Without that auto culture...the roads we ride our bikes on wouldn't exist. How much did you pay in road tax on your bicycle last year? Me neither....my auto's paid for it.
 

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ColoRoadie said:
Without that auto culture...the roads we ride our bikes on wouldn't exist. How much did you pay in road tax on your bicycle last year? Me neither....my auto's paid for it.
well except the roads preceded the automobile.
edit:
once the weight is off the roads, they are much cheaper to build and last much longer as well.
 

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den bakker said:
well except the roads preceded the automobile.
edit:
once the weight is off the roads, they are much cheaper to build and last much longer as well.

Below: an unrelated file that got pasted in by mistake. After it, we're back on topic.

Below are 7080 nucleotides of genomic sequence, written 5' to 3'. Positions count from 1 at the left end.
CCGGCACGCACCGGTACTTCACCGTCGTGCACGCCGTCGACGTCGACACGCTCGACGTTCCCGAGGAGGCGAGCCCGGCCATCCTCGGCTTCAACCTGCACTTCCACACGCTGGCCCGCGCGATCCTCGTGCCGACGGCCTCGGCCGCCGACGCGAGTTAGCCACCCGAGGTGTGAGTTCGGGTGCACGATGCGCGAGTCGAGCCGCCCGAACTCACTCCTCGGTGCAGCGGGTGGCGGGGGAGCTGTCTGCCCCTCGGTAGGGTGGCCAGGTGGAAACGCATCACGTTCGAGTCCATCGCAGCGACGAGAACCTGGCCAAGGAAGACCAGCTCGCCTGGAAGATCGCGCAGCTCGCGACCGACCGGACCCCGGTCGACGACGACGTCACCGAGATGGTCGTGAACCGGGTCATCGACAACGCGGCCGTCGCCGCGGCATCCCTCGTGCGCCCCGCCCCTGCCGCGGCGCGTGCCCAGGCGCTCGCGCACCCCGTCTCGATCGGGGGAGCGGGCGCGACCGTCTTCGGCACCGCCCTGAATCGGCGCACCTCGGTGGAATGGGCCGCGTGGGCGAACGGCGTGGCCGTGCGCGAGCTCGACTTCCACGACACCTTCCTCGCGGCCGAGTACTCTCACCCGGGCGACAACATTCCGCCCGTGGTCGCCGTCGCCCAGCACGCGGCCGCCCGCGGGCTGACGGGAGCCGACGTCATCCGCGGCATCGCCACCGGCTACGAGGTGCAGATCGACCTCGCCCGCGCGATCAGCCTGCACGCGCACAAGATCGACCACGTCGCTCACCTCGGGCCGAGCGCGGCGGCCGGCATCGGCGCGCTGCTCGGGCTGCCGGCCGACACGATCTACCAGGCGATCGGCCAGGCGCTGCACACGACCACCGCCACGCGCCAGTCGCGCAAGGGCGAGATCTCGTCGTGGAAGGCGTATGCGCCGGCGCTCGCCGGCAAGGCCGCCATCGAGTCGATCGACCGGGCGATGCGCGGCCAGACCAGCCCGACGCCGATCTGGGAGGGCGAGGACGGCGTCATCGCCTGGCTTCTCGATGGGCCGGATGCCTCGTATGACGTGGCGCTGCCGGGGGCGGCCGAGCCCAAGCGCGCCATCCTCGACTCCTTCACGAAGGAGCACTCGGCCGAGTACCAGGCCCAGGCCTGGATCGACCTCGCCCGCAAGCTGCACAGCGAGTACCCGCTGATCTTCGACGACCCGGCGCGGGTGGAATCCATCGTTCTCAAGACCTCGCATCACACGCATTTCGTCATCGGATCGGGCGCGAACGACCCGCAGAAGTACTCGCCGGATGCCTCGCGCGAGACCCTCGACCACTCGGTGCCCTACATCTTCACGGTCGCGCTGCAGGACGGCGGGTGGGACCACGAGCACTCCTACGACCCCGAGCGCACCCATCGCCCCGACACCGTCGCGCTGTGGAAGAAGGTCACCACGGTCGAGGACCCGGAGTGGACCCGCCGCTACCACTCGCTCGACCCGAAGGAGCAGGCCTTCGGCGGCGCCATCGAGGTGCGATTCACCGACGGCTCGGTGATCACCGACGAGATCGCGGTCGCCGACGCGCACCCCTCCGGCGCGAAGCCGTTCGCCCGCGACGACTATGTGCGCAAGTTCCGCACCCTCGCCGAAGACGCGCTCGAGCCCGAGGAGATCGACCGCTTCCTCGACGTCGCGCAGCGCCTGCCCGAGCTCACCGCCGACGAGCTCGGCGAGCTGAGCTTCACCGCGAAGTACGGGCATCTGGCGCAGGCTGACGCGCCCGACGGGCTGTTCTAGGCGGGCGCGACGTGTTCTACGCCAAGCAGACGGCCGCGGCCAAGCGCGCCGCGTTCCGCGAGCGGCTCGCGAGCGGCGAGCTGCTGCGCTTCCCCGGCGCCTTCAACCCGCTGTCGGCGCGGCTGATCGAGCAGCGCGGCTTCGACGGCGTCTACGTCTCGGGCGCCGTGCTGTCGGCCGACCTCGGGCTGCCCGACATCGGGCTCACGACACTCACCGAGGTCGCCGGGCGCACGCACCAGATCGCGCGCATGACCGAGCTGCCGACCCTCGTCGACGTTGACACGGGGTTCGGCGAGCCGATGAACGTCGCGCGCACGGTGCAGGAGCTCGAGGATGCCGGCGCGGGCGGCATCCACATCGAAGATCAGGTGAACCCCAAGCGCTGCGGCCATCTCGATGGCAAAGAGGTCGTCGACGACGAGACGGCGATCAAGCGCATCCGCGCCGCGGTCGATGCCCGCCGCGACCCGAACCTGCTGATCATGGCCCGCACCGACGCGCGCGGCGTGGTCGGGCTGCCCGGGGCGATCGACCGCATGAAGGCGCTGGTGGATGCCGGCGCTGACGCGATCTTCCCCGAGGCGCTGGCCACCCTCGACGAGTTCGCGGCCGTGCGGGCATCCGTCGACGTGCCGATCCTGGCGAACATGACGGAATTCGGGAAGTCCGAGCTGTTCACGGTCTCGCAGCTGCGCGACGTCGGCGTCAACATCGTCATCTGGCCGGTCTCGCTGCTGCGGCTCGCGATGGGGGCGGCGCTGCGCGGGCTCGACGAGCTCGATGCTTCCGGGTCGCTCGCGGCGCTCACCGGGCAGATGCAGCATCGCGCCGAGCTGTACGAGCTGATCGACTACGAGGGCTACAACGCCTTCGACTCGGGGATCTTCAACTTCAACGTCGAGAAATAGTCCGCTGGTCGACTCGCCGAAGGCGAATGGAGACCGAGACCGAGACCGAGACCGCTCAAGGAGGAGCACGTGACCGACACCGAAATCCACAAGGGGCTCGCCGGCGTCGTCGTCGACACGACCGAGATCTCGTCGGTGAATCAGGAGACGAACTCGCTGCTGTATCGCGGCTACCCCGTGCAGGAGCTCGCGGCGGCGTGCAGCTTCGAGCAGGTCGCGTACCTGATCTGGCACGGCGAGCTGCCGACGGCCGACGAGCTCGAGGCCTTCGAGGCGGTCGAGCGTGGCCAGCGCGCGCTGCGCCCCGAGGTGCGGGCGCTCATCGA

Good luck riding your road bike down a rutted dirt road, or better yet cobble stone.
 

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apexdown said:
Good luck riding your road bike down a rutted dirt road, or better yet cobble stone.
den bakker is correct in that the idea of non-dirt roads preceded the automobile. As I understand it most were, in fact, originally paved for bicycle use.
 

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ColoRoadie said:
Seriously?

The truth is the speed of your transportation defines the size of your world. When I was a very young boy my world was as large as I could walk to..a few square blocks. Then I got my first bicycle and my world became as large as I could ride to...my home town. Then I got my first car, and my world became as large as I could drive to...my home state plus a bit. Then I got my pilots license and my world is half the country wide. I would not want my world to be nearly small as you apparently think it should be. Not by a long shot.